We were woken up at 06:00 by loud people being loud and eventually both got up and packed up by 08:00. We showered and hit the road. Our first stop was another Walmart to buy more supplies as we crossed back into Tennessee. We stopped for lunch at a park before getting to Henry Horton State Park and our next campsite. We were shocked to find a campground full sign outside but checked anyway and found that was left out after the weekend, thank goodness. We pitched in a shady spot in the trees and whiled the time away until
We'd just finished our chicken fajitas when the heavens opened. It was a huge thunderstorm and for the next 2 hours we had to shelter in the car. It absolutely hammered it down and we feared for our tent. When it abated we found that the tent had held up pretty well, slightly damp around the edges but fine to sleep in.
The next day started with peanut butter sandwiches before we set off for Lynchburg, a 45 minute drive away. We parked up and found the restrictions to be more severe than most high security places; no bags etc. We paid $17 each for the Flight of Jack tour, which included 5 tastings plus the walking tour.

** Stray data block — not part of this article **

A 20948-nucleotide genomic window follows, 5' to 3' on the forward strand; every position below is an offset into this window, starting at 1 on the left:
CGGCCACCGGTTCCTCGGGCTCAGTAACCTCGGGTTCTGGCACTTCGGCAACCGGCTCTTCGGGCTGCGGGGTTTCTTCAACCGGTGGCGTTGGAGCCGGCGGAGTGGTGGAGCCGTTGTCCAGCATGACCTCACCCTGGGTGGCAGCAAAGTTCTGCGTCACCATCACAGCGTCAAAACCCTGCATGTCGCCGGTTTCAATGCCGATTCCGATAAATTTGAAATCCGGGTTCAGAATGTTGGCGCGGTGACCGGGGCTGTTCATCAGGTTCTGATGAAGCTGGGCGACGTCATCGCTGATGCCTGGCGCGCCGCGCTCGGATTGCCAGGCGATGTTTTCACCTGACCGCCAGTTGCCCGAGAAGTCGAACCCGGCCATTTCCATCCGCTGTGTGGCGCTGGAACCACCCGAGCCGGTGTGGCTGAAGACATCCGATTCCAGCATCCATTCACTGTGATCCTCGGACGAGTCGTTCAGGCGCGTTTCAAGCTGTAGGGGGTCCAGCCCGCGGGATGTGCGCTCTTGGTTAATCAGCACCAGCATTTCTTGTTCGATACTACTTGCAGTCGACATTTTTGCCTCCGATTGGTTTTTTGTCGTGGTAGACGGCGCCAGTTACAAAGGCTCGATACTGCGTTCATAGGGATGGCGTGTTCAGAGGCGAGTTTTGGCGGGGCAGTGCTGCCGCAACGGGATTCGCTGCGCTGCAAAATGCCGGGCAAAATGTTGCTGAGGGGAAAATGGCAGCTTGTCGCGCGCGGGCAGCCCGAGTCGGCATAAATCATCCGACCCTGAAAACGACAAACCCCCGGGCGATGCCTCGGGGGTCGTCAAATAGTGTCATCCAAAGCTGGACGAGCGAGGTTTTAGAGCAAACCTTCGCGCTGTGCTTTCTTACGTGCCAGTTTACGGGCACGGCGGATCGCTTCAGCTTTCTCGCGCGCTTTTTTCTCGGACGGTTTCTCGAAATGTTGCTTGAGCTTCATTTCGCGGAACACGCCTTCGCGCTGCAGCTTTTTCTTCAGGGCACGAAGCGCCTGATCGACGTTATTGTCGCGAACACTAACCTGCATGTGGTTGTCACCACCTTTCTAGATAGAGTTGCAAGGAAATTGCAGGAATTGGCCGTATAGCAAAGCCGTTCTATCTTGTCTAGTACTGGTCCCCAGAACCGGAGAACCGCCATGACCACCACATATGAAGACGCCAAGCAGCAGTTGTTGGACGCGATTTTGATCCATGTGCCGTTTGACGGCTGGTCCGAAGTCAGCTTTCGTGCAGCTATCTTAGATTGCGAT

We only had a 15 minute wait until the tour so looked round the visitors centre, bottle shop and got some free lemonade, asking the girl serving her recommendations for barbque in town (Barrelhouse BBQ). The tour was called and we hopped onto a bus after a quick photo session and were whisked up the hill. The tour guide was excellent (Michael) and the tour was fascinating, going into the history of Jack Daniel, the brand and
the distilling process. Then we got to sample 5 varities of Jack, our favorite being Gentleman Jack which we bought a bottle of. It was one of the best tours we've done of this kind ever and is highly recommended.